The Semphonic X Change conference could not have happened at a better time for me. I became a Semphonic employee 4 weeks ago; although I know the realm of web analytics consulting quite well I'm still just getting acquainted with the people in Semphonic's professional circle. So you can see why I'd be pleased to find here, under one roof: all of my new colleagues, many of my new clients, plus the remainder of great folks I enjoy crossing paths with or wanted to meet anyway. So thanks for gathering in one place, people - that was very helpful.
You've probably heard from others already that "X Change is different" because it's centered around small-group discussions rather than formal presentations. That's true. I like the fact that the focus is on everyone in the room rather than just whoever happens to be standing on the stage. It takes a bit of faith to be comfortable with that format - you won't know who's going to be in the session with you until they walk through the door, and while each session does have a set topic you can't say precisely where the conversation will take you. That's okay! That's part of the fun.
I attended 3 sessions led by facilitators other than myself; here are a few take-aways from each of those sessions:
- Duff Anderson from iPerceptions, Best Practices for Attitudinal Research. Lately there's been a lot of talk about incorporating qualitative data into our decision-making mix, so I attended in order to learn more about surveys and get some ideas about how this could fit into the work I do. Although not directly addressed in the session, the application I've come away with is this: how about using survey feedback to drive multivariate tests? Wouldn't it be cool to see if what customers say they want from a usability perspective is aligned with what works from a conversion optimization perspective? For instance, if survey respondents say they want larger images on product pages, why not run follow-up tests to see if larger images improve conversion?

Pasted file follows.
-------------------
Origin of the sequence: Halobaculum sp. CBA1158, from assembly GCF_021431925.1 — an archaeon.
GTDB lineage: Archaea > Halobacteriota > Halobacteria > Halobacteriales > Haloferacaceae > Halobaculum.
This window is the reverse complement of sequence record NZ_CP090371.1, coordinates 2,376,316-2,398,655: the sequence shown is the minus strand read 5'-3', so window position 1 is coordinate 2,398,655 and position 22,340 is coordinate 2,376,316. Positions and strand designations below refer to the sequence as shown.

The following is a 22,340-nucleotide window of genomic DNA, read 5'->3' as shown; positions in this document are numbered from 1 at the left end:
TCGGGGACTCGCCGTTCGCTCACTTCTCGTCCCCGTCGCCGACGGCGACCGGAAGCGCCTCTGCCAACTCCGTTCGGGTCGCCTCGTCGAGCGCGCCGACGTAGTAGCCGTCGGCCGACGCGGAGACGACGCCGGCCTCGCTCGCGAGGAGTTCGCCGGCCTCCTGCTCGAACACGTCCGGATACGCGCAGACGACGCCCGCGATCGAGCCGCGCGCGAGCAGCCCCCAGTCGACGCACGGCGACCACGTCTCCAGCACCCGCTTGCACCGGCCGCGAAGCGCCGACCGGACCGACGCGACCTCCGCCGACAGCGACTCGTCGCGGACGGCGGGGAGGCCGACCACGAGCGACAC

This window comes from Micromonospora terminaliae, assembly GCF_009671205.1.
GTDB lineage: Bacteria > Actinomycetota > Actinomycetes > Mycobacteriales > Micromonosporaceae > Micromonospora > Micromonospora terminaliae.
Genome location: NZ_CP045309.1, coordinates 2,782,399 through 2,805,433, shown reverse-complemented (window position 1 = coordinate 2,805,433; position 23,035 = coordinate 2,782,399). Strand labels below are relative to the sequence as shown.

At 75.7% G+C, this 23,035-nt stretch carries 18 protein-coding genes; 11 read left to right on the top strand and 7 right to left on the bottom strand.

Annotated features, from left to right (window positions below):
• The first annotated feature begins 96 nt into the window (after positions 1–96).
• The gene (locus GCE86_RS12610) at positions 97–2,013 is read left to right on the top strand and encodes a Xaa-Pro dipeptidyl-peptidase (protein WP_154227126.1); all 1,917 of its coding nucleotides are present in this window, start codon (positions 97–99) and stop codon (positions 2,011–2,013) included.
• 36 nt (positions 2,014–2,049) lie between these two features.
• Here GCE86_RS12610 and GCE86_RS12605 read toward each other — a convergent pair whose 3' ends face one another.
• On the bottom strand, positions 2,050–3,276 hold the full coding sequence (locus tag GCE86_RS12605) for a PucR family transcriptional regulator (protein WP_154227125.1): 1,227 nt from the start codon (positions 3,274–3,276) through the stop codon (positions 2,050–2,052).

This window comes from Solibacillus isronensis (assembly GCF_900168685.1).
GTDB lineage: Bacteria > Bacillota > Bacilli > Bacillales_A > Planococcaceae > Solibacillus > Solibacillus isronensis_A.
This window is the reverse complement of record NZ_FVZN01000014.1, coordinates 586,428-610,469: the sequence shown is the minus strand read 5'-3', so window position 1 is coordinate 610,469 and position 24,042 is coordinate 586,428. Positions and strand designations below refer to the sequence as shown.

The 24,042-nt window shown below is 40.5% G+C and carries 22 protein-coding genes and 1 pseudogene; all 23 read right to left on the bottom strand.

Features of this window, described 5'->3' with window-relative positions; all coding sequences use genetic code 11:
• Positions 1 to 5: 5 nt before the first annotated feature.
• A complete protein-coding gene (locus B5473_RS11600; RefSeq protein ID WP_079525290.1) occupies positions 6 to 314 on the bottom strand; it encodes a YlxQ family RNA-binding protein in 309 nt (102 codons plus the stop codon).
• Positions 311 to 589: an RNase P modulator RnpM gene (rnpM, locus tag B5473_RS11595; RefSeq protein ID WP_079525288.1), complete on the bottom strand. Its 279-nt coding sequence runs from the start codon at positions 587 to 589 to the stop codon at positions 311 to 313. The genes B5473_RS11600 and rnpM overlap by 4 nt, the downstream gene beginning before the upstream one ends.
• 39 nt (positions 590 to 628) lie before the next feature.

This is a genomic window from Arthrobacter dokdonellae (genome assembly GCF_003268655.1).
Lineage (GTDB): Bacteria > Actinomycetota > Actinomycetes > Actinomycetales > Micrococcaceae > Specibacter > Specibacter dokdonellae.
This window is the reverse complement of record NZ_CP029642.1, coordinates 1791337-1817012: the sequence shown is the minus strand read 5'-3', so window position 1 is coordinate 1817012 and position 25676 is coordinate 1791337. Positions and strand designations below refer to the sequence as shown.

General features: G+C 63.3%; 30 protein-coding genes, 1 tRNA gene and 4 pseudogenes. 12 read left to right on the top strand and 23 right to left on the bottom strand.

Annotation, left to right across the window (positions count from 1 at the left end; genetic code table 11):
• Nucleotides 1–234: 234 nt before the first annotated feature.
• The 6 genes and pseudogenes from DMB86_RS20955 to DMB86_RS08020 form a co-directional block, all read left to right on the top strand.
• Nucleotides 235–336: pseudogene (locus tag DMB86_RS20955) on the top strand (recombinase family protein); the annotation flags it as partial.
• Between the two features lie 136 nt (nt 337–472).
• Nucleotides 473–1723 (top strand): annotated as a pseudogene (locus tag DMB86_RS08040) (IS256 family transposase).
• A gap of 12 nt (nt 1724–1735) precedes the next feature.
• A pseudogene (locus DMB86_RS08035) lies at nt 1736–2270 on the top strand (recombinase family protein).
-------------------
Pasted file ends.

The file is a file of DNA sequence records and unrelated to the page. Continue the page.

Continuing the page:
- Paul Bruemmer from Red Door Interactive, Implications of Universal Search. Paul's message was this: incorporating different media types - like video and images - into standard Google search results will change the way that marketers need to think about SEO. A couple of the attendees in this session were doing a lot with SEO and so obviously were interested in keeping ahead of the game in this area. I was happy to learn that this ties into GoogleBase, which essentially provides a more structured way to talk about all "things" in the Internet world. Adding structure means better data, and that will be a good starting point for whatever interesting data problems come next. [Oh, and a big Thank You to Paul for co-sponsoring Web Analytics Wednesday in Napa the night before X Change. I really appreciate your support.]
- Matt Belkin from Omniture, Automating Optimization. When we went around the room saying why we chose to attend that session, I said, "To meet Matt Belkin." Everyone laughed, but I wasn't joking! Something I really enjoyed about X Change was that it put each participant in the position to converse with some of the smartest folks in our industry. In addition to Matt, there were a couple of really articulate discussion participants in the room - Angel Morales from ExactTarget and Daniel Shields from CableOrganizer, who shared, respectively, their thoughts on email re-marketing and multivariate testing. Daniel and I were the only ones in the room who'd ever done multivariate testing, so for something that gets talked up as much as it does I believe we're still a long way from making it a commonplace activity in our field. It's not hard. Go try it.
In addition to these 3 sessions I led 2 sessions of my own on the topic, "Measurement Outside the Traditional Web Analytics Toolbox." I've come away with some insights (maybe they're just gripes) about the way that we, as an industry, are doing data integration - but I'm going to save that for another time.
For me, the small-group discussion aspect of the conference was really what made X Change special and worthwhile. What a memorable event, and what a great way to get welcomed into the Company!